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Suicide and Beer in the Choir Eternal.

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Michael sat pensively sipping his beer. Technically he was on the job, but he wasn’t scheduled to work. Peter was busy today, so Michael agreed to cover his shift. Pete had done the same for him in the past, although Michael wasn’t sure if he owed Peter. They had known each other forever and had covered one another’s asses too many times to count.
Just as he thought that his beer was getting warm, yet another [client] stepped through the door. Michael sighed and pulled a blank form from under his desk. “If you would please sit down and answer a few questions, we can get through this process as fast as possible,” Mike said with a warm and reassuring smile. The man in turn smiled back, a little too widely for Michael’s taste.
The man sauntered over to the chair in front of the desk and sat down slowly. That’s strange, Michael thought to himself, he’s enjoying himself. You see, Mike was used to terror, confusion, and denial. Seldom did he see entertainment in his [clients’] eyes. Gratefulness, relief, and pious glee, sure. But not entertainment.
The gatekeeper decided to ignore this and continue on following the script that had been used for a millennium. “Name, please.”
“Liam McCoy,” the man replied to Michael’s query.
“Well, Liam, what exactly were the circumstances of your passing?” They had learned a few centuries ago that the term “death” was a little too traumatic. It had the tendency to launch already fragile people into hysterics.
Liam chuckled and pointed to the Michael’s beverage. “I wasn’t aware that angles could drink.” Michael blushed angrily and snatched the bottle away, hiding it beneath the desk. He closed his eyes tightly, made a mental note to tell Peter that he owed him a big one, and sighed. He repeated his question to the nuisance of a man that was increasingly a waste of his time. He could’ve been at Wild Bill’s for 3 hours by now, and had more to drink than a lukewarm, low-calorie beer.
“What were the circumstances of your passing?”
“Oh, I offed myself. Quite a show, really. You should’ve been there for the fireworks. Oh, and the doves at the end! Really, a spectacular production. Cost a s*** ton, though.” Oh lovely, one of those, the unfortunate archangel thought impatiently. Attention seekers, the lot of them. It was one thing to forcibly remove yourself from the mortal coil because of true suffering, it was quite another because you felt you weren’t the center of attention anymore.
He looked at Liam with thinly disguised distaste, the distinctive taste of disgust filling his mouth. He pulled another form from a special folder at the corner of his desk. He clicked his pen and posed as if to start writing. “May I ask why you took your own life?”
Liam looked up in surprise, as if the reason for suicide wasn’t particularly important. “Well, to put it simply, I was bored. Life just wasn’t very interesting anymore. I had done everything and seen everyone interesting. It wasn’t that I was depressed, I just didn’t have anything to do. Life lost that patina of new experiences that made it so novel. So I decided to see firsthand if there was an afterlife or not.”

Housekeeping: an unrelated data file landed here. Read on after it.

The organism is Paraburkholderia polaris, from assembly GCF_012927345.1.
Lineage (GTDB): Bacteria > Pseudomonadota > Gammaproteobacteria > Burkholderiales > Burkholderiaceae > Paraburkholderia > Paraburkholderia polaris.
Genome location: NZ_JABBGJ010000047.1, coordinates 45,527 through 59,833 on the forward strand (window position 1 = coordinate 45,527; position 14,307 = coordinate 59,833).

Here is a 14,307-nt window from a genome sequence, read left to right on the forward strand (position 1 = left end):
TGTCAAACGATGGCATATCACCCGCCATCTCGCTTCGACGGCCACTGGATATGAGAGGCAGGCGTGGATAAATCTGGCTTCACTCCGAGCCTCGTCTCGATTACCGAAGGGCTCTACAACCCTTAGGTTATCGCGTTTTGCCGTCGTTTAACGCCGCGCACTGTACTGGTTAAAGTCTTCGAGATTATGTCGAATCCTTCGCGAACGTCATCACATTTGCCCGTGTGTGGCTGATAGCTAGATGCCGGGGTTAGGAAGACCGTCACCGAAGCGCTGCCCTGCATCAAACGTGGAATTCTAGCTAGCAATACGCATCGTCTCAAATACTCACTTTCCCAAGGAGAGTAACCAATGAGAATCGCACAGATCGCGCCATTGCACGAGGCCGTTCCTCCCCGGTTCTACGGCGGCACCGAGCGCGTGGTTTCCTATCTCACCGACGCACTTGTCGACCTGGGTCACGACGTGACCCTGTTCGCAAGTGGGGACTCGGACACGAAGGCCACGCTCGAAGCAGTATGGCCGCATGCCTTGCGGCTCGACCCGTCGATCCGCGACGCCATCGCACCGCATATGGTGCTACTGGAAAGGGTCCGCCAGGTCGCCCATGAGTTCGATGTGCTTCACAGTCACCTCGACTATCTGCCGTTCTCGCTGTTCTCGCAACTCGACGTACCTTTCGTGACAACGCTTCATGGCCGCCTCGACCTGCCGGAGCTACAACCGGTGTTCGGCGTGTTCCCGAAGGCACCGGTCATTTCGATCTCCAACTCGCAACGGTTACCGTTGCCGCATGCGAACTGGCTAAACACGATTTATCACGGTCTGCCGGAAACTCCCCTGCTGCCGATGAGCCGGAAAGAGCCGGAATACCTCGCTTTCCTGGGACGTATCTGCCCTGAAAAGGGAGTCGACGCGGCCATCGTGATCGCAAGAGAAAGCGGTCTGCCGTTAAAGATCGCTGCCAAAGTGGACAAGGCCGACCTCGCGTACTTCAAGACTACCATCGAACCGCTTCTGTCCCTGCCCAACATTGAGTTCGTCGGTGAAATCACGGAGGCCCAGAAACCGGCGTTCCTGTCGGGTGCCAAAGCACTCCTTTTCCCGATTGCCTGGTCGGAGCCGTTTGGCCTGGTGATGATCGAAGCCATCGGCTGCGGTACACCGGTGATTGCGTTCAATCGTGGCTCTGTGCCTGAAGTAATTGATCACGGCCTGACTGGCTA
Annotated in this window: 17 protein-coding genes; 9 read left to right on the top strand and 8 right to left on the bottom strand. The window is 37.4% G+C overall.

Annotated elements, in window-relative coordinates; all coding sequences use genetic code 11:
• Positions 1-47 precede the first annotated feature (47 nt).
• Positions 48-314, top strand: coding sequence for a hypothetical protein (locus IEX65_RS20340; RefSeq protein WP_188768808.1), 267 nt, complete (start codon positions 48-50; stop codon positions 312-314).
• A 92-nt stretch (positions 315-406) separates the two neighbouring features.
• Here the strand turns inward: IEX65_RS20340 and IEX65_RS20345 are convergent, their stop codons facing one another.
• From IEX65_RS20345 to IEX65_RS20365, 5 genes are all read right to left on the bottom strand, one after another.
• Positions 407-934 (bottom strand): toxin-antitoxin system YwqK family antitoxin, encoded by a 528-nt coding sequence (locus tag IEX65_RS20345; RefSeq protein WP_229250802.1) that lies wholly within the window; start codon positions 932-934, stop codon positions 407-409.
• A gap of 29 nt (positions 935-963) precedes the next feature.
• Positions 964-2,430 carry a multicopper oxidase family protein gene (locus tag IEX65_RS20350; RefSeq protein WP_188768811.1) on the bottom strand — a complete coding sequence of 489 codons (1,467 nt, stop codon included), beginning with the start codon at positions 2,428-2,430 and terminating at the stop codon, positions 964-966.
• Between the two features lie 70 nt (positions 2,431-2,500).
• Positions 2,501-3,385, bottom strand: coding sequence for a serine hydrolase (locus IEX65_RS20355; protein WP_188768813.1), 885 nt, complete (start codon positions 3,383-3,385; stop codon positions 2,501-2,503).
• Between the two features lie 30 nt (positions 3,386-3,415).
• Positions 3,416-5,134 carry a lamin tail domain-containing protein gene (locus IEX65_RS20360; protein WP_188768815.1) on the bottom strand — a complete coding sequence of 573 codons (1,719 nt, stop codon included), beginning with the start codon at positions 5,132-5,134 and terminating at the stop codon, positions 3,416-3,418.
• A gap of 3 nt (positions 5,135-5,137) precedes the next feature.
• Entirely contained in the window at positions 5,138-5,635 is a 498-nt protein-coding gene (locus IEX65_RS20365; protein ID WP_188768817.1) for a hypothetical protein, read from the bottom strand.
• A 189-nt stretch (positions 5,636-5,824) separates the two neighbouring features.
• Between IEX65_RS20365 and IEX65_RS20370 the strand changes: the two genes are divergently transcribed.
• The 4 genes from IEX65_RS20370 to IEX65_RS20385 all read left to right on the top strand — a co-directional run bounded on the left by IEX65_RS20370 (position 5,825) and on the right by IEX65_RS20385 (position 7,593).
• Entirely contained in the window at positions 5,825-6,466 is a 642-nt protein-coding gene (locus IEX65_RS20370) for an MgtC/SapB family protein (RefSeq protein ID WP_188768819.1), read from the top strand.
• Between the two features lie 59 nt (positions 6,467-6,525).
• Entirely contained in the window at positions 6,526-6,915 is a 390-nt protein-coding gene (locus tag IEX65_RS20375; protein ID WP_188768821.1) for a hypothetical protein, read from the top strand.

Mike took a deep breath to calm himself. There were seven billion people in the world. A lot of them were starving, abused, or fatally ill. And here was this perfectly healthy brat complaining because he thought of his life as a toy that wasn’t fun anymore. But he had an eternity to perfect his ability to act calm and professional, even when unbelievably furious. That being said, he did have a vindictive streak.
He surveyed Liam McCoy, his half empty beer, the forms he didn’t fill out. A plan began to take shape in his mind. “I assume you know your options, Mr. McCoy.”
Liam smirked and said, “Well, since the nameplate on your desk identifies you as St. Peter, I’m going to assume that it follows in the Judo- Christian tradition as Heaven, Hell, or Purgatory.”
“Which do you suppose is your fate?”
“Hell. Isn’t that the penalty for the sin of despair?”
“It depends on the circumstance. Usually, no. If a person takes their own life, then they usually have a chemical imbalance in their brain that exempts them from blame. That or their lives are so heinous, that they see no other escape. Both are plausible reasons. You, however, seem to have been both stable and comfortable. Am I incorrect?”
Liam smiled bemusedly. “No, you’re right. Go on.”
Michael stared at him gravely for a time before continuing. “You have squandered a perfectly good existence and most likely caused the people around you great pain. Since you feel no remorse, I will prevent you from entering Heaven. On the other hand, you did none of this out of malice. You are not an inherently evil person, so I will not condemn you to Hell. I feel that Purgatory would be useless in teaching you a lesson. Besides these three, there is another option not typically thought of in this religion. Can you guess what it is?”

“Reincarnation?”
“Precisely. It is not done often, but I feel your situation warrants it. Have you heard of Angola?”

McCoy stared confusedly, “No, I haven’t.”
“It is a war torn, politically corrupt African country. The quality of life for most is horrible and its citizens have some of the shortest life expectancies in the world. To be sure, it is anything but boring. For the next thirty or so years, it will be your earthly home. I’ll see you in a few decades.”
And before the shocked suicide victim could object, he was gone.

Michael sat back, satisfied that he pulled off that dramatic ordeal flawlessly. He reached down for his beer and accidentally knocked over the can. After saying something that probably wasn’t very holy, he tossed down the blank forms to soak up the alcohol and then headed off to Wild Bill’s.





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